Data Privacy for Business Owners

I receive data from my customers including, their name, address and order. Do I have responsibilities under the Data Privacy Act?

Yes. That information (name, address and order) is protected by the Data Privacy Act.

How does the law protect the information?

First, as a business that collects this information, you are required to appoint a Data Privacy Officer (DPO) who will be responsible for keeping the data safe and private.  Second, the law provides penalties if the information is misused.

What use of information is permitted?

In general, the use of the personal information is considered lawful if the provider has given consent for its use, and that it is necessary for the contract/transaction or other lawful purpose.

In addition: the purpose of the collection and use of personal information must be declared; and, the information should be:

  1. processed in a fair manner;
  2. accurate, relevant, updated;
  3. adequate and not excessive for the purpose intended;
  4. retained for only a reasonable time;
  5. How do I obtain consent?

It must be in writing.  If you interact online there must be a form where the consent can be indicated.

What are the penalties for misuse of information?

The law provides a set of fines and period of imprisonment.

What is the penalty if my DPO sells my database of personal information?

It depends on the details, but could be: imprisonment of one year to five years and a fine of Php500,000.00 to Php1,000,000.00.

I noticed some forms use the term “sensitive personal information”. What is the difference between “sensitive personal information” and “personal information”.

The law defines “sensitive personal information” this way:

“Sensitive personal information refers to personal information:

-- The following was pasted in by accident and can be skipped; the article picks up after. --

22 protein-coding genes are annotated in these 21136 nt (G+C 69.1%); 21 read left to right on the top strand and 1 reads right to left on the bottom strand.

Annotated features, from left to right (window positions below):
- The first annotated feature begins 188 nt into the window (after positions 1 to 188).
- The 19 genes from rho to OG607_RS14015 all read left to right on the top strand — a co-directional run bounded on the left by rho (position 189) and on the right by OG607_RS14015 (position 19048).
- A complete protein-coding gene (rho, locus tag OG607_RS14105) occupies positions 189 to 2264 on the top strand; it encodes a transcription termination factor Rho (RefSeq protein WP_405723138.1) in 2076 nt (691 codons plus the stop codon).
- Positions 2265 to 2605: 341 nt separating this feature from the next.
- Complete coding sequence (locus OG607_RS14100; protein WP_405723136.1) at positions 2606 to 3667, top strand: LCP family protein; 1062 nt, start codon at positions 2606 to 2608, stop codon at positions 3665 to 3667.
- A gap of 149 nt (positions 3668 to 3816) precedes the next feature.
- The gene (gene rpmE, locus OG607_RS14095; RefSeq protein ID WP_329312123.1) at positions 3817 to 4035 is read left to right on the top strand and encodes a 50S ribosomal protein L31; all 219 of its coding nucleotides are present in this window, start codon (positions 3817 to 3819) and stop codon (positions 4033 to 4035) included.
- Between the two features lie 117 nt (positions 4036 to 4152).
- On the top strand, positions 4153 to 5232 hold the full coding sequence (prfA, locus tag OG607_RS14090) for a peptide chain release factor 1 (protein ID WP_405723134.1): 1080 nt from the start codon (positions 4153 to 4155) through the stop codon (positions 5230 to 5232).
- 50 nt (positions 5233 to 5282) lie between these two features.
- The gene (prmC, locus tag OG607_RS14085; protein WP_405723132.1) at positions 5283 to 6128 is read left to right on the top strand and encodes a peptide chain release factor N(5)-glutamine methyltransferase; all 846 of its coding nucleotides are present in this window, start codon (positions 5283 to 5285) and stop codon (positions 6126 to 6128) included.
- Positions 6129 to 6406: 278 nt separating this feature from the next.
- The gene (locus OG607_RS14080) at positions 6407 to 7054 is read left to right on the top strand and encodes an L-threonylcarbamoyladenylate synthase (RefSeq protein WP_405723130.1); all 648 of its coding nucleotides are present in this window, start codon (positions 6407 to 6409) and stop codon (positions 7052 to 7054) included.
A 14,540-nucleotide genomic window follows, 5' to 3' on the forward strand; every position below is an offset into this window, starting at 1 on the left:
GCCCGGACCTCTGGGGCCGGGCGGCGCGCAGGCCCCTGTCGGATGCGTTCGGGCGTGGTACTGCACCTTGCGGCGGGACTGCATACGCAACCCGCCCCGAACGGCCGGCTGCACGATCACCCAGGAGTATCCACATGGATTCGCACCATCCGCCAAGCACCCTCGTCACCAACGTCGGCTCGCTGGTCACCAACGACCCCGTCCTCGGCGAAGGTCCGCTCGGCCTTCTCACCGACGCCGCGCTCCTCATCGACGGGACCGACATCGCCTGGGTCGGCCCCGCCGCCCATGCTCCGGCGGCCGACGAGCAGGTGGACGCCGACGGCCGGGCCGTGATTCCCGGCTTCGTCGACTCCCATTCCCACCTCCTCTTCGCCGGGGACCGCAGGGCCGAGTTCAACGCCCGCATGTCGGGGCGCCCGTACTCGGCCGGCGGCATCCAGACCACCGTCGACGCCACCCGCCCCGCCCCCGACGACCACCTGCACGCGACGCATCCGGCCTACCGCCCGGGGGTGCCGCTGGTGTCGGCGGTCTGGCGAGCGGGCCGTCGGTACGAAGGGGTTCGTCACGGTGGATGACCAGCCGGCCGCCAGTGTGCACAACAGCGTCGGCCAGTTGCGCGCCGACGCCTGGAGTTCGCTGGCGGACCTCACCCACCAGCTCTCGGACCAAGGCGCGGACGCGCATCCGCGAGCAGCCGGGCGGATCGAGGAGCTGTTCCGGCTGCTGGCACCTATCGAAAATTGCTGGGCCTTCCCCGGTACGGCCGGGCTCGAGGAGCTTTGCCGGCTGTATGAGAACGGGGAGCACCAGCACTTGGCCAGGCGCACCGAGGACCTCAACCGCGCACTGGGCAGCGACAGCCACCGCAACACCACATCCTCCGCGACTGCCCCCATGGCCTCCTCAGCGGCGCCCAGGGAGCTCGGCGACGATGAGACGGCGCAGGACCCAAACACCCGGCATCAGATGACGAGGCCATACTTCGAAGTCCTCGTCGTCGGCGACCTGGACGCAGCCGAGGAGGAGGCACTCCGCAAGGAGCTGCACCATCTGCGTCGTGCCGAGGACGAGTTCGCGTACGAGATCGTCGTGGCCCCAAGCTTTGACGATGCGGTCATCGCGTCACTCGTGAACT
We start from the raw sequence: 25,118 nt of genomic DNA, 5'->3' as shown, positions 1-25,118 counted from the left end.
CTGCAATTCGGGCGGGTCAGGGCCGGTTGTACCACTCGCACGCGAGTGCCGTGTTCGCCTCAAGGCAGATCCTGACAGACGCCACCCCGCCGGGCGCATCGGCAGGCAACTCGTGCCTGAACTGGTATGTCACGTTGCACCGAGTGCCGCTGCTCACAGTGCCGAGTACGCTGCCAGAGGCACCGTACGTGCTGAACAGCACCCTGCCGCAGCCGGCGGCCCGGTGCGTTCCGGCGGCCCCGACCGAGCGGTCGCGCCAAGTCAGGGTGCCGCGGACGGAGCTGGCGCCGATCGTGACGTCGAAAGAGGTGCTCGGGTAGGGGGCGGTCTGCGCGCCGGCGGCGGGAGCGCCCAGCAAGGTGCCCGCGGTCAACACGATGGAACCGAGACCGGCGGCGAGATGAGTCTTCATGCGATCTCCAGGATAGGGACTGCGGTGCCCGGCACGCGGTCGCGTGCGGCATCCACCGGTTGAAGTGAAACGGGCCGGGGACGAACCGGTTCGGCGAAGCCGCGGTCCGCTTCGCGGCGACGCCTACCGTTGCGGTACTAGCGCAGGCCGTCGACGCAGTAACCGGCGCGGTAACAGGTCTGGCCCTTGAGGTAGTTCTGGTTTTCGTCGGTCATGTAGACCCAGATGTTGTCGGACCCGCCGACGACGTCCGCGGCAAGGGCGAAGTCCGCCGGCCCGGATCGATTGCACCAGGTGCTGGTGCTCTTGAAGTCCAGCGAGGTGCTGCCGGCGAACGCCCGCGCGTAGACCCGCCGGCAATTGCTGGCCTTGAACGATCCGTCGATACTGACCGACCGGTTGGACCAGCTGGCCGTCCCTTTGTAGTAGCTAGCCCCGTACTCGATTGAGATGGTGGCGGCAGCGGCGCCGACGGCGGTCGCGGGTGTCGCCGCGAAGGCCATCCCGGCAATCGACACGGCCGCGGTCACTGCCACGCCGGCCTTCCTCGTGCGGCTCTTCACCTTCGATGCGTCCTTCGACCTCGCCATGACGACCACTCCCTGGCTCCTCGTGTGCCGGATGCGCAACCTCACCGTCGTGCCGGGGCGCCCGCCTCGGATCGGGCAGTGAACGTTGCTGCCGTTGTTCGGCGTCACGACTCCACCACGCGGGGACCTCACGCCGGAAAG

(1) About an individual’s race, ethnic origin, marital status, age, color, and religious, philosophical or political affiliations;

(2) About an individual’s health, education, genetic or sexual life of a person, or to any proceeding for any offense committed or alleged to have been committed by such person, the disposal of such proceedings, or the sentence of any court in such proceedings;

(3) Issued by government agencies peculiar to an individual which includes, but not limited to, social security numbers, previous or current health records, licenses or its denials, suspension or revocation, and tax returns; and

(4) Specifically established by an executive order or an act of Congress to be kept classified.”

Why is there a distinction between personal information and sensitive personal information?

There are additional requirements and protections for “sensitive personal information”.  For instance, if there is a breach of sensitive information, you are required to notify the National Privacy Commission.  If you do not, there are penalties.  Note: if your business handles sensitive personal information, it is highly recommended that you spend time to read through the materials provided by the National Privacy Commission, and/or to consult with a lawyer.

What can I do to make sure I’m compliant?

At minimum, you should have a standard consent form whenever you obtain personal information from your customers.  You must also appoint a Data Privacy Officer.  Considering the gravity of penalties for misuse of Data, if you are unsure if you are compliant with law, it is highly recommended that you take the time to study carefully the materials made available by the National Privacy Commission, and/or to consult with a lawyer.